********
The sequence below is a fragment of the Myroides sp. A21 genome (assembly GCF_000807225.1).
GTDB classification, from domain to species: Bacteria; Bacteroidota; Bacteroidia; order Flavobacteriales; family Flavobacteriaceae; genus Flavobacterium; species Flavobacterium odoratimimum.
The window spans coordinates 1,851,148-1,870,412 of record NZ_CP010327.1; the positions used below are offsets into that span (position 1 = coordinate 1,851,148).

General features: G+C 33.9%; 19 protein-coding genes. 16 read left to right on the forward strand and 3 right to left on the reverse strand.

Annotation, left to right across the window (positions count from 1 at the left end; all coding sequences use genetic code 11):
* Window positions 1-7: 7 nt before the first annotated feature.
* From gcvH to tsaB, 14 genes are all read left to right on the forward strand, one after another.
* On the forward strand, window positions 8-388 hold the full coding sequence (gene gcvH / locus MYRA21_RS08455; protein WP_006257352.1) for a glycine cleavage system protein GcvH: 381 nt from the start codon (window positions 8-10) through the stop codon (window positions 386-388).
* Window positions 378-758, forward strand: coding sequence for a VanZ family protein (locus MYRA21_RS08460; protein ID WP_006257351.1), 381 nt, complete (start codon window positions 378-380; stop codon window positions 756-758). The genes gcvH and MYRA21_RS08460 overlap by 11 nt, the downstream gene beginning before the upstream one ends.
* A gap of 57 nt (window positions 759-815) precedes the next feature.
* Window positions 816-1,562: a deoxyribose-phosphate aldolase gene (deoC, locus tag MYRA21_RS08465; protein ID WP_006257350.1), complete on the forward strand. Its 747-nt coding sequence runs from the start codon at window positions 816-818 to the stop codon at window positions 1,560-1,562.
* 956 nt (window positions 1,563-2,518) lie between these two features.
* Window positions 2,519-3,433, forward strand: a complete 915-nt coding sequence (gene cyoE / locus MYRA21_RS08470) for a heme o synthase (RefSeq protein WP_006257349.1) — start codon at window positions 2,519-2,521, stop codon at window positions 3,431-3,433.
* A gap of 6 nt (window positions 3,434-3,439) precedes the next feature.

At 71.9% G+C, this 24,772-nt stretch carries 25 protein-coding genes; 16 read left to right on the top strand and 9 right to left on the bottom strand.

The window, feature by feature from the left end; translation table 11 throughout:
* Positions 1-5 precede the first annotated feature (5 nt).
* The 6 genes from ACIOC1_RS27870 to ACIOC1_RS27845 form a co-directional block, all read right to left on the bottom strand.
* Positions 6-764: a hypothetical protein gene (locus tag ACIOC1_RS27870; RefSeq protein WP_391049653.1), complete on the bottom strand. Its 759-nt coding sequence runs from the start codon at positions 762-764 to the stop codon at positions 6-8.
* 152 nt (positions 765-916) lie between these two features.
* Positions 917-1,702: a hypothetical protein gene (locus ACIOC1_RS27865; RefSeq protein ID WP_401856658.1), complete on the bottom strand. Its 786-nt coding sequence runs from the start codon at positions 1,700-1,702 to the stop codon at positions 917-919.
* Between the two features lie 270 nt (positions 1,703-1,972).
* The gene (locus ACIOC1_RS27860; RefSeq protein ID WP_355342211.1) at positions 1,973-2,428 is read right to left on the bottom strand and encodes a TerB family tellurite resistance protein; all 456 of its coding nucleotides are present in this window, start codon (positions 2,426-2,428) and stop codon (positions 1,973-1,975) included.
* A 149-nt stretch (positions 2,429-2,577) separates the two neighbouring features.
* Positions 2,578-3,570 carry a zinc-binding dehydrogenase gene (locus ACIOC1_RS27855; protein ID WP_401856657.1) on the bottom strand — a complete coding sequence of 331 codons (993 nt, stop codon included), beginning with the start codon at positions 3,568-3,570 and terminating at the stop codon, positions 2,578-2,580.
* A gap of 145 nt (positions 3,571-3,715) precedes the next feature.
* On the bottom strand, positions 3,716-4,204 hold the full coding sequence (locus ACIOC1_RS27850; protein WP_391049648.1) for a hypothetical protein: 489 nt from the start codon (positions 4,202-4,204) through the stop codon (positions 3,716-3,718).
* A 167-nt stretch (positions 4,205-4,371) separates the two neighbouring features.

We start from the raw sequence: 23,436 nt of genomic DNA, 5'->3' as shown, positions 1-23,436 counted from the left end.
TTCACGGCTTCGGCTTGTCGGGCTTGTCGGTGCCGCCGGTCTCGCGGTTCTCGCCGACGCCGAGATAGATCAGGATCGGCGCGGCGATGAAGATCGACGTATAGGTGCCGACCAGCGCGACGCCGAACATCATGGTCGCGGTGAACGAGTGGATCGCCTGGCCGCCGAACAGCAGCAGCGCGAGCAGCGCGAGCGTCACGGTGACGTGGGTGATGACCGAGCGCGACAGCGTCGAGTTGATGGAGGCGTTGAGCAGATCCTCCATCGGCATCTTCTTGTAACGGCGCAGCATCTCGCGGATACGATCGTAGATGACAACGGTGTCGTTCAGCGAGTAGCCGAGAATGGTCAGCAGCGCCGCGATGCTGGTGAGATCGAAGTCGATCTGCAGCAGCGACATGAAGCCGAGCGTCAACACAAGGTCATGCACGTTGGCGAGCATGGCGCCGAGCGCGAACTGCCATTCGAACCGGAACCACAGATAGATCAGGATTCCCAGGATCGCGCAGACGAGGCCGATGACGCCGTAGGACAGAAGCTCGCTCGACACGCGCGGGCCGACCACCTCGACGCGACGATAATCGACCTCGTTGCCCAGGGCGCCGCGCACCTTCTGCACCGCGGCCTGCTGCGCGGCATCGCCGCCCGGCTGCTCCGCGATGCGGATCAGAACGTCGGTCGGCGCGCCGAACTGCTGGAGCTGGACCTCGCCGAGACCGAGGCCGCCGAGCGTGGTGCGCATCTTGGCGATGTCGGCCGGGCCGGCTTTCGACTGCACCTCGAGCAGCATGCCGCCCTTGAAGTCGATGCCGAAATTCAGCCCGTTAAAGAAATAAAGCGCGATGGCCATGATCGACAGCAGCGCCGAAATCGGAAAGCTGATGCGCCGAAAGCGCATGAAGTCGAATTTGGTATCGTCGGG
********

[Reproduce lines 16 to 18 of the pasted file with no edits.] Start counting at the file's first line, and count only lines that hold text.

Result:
The window, feature by feature from the left end; translation table 11 throughout:
* Positions 1-5 precede the first annotated feature (5 nt).
* The 6 genes from ACIOC1_RS27870 to ACIOC1_RS27845 form a co-directional block, all read right to left on the bottom strand.